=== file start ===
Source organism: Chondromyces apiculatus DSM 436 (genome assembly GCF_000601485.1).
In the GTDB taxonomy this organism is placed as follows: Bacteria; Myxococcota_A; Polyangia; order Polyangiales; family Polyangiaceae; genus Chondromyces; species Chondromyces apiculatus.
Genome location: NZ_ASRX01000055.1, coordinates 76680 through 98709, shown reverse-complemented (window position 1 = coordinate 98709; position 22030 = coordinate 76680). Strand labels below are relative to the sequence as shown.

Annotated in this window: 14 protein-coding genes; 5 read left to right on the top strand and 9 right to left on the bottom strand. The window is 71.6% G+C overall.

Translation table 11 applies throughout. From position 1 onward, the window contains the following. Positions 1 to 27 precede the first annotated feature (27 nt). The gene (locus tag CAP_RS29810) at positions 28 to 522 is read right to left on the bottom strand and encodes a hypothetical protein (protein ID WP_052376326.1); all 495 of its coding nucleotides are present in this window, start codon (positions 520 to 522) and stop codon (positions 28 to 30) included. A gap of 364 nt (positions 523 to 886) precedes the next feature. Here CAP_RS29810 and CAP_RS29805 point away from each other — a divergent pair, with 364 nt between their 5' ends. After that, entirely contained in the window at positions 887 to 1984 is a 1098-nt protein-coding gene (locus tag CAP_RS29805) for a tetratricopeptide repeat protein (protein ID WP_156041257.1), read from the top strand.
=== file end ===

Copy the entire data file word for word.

Source organism: Chondromyces apiculatus DSM 436 (genome assembly GCF_000601485.1).
In the GTDB taxonomy this organism is placed as follows: Bacteria; Myxococcota_A; Polyangia; order Polyangiales; family Polyangiaceae; genus Chondromyces; species Chondromyces apiculatus.
Genome location: NZ_ASRX01000055.1, coordinates 76680 through 98709, shown reverse-complemented (window position 1 = coordinate 98709; position 22030 = coordinate 76680). Strand labels below are relative to the sequence as shown.

Annotated in this window: 14 protein-coding genes; 5 read left to right on the top strand and 9 right to left on the bottom strand. The window is 71.6% G+C overall.

Translation table 11 applies throughout. From position 1 onward, the window contains the following. Positions 1 to 27 precede the first annotated feature (27 nt). The gene (locus tag CAP_RS29810) at positions 28 to 522 is read right to left on the bottom strand and encodes a hypothetical protein (protein ID WP_052376326.1); all 495 of its coding nucleotides are present in this window, start codon (positions 520 to 522) and stop codon (positions 28 to 30) included. A gap of 364 nt (positions 523 to 886) precedes the next feature. Here CAP_RS29810 and CAP_RS29805 point away from each other — a divergent pair, with 364 nt between their 5' ends. After that, entirely contained in the window at positions 887 to 1984 is a 1098-nt protein-coding gene (locus tag CAP_RS29805) for a tetratricopeptide repeat protein (protein ID WP_156041257.1), read from the top strand.